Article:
High Thailand community, we’ve been following an intriguing development in Switzerland’s drug policy. Pharmacies and social clubs in most of the urban areas are now readily providing cannabis for recreational purposes under orchestrated scientific pilot programs. Some even speculate about expanding these trials to include cocaine.

Notably, these steps are being received positively by recreational cannabis users and those who use marijuana for self-medication. E.S, a woman in her 40s who’s been using cannabis since her teenage years to alleviate menstrual pain and unwind after her workday, especially resonates with the change. Asserting the right to choose the cannabis she consumes, E.S likens her curiosity for different strains to that of a wine connoisseur seeking unique vineyard varieties, rather than relying on the black market offerings.

E.S is one of 1,091 people in Switzerland who have chosen to participate in the scientific pilot SCRIPT program. The program’s objective is to study the effects of legalized, non-profit cannabis sale coupled with advisory services on overall cannabis use patterns. Offered in several prime locations, including Bern, Lucerne, and Biel/Bienne, the program signifies a major step forward after a decade-long wait due to political and legal disputes.

Interestingly, the SCRIPT project acquired the much-needed go-ahead in 2021 when the Federal Act on Narcotics and Psychotropic Substances underwent an amendment allowing the use of such substances in scientific studies. Orchestrated by Professor Reto Auer, a doctor and researcher from the University of Bern, SCRIPT aims for harm reduction.

Cannabis will be readily available in pharmacies, ranging from dried flowers and resin to liquids for e-cigarettes and oil, all produced in Switzerland following organic farming regulations. The focus will be on the quality of cannabis to counter the risk associated with poor-quality or excessively potent substances often found in the black market. Moreover, the program encompasses a strong counseling component, aiding users in finding alternative methods to consume cannabis.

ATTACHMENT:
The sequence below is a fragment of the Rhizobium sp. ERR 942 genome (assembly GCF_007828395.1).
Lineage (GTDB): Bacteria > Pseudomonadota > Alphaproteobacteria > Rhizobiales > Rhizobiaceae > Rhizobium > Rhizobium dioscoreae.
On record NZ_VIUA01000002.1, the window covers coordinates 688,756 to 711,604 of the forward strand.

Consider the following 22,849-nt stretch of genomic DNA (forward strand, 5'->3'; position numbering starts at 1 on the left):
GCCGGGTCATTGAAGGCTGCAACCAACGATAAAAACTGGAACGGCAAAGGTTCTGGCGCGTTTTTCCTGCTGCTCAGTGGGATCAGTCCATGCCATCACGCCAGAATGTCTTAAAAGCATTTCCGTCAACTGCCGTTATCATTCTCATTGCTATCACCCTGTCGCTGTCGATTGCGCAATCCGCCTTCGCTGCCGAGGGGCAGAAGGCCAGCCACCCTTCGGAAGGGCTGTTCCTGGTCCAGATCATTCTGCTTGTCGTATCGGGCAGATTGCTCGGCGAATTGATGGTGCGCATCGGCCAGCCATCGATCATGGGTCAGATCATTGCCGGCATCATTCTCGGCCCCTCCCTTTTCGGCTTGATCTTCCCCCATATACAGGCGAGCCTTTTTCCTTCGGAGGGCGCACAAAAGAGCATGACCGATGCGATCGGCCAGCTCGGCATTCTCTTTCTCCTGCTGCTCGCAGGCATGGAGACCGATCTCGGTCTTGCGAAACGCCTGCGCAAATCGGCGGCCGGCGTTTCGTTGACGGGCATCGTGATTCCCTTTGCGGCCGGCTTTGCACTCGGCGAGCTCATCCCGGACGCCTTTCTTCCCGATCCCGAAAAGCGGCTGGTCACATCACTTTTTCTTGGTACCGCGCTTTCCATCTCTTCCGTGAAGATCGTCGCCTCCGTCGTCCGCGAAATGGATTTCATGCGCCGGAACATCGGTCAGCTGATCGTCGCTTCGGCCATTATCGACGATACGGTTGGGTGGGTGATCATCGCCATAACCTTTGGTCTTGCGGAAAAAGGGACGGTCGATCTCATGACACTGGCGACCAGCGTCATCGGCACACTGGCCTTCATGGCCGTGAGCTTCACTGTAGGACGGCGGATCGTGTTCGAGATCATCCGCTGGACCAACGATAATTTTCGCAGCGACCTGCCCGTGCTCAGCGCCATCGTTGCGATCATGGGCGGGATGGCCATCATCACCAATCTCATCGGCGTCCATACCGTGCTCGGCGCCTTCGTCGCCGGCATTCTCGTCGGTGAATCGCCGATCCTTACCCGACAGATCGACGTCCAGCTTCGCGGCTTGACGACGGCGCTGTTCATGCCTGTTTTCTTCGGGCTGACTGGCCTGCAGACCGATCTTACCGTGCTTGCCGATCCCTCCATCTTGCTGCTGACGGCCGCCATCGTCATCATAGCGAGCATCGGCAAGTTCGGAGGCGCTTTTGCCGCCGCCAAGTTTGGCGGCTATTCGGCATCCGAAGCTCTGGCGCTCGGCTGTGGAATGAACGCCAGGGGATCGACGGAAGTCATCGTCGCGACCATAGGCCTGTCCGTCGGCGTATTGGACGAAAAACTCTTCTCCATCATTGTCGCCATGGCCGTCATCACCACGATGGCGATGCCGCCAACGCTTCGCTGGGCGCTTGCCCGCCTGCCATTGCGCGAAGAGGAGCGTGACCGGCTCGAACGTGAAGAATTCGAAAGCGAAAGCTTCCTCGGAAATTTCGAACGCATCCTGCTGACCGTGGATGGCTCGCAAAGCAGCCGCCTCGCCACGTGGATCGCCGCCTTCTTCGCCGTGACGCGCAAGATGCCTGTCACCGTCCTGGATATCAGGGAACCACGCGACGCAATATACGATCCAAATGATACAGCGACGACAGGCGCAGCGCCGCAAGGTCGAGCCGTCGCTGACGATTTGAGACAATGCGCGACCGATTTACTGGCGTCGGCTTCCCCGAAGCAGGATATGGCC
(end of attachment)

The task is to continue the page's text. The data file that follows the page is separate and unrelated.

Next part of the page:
SCRIPT, backed by the Swiss National Science Foundation, plans to collect extensive data through lab tests and participant-filled questionnaires to understand the social aspects of consumption. The ultimate goal is to determine the ethical and not just the scientific role drugs play in society.

In recent times, similar projects have been initiated in multiple Swiss cities. Committed to “harm reduction,” these projects adopt non-profit models which prioritize public health above commerce. Taking cues from various countries, including California and Colorado, Swiss cities also aim to study the feasibility and impact of non-profit, controlled cannabis sale.

In global context, many countries have adopted progressive cannabis policies. Uruguay led the charge by legalizing it for recreational use, followed by Canada and several US states. In 2022, even Thailand, known for its stringent drug laws, decriminalized cannabis. The growing list of countries making such progressive strides makes one hopeful for a future where regulated cannabis is a universal norm.

As we observe these developments, remember to always source your cannabis responsibly. The steps forward regardless of the geographic location must always be rooted in research, harm reduction, and promoting a safer environment for users.

As a disclaimer, the opinions expressed in this article don’t reflect those of High Thailand.

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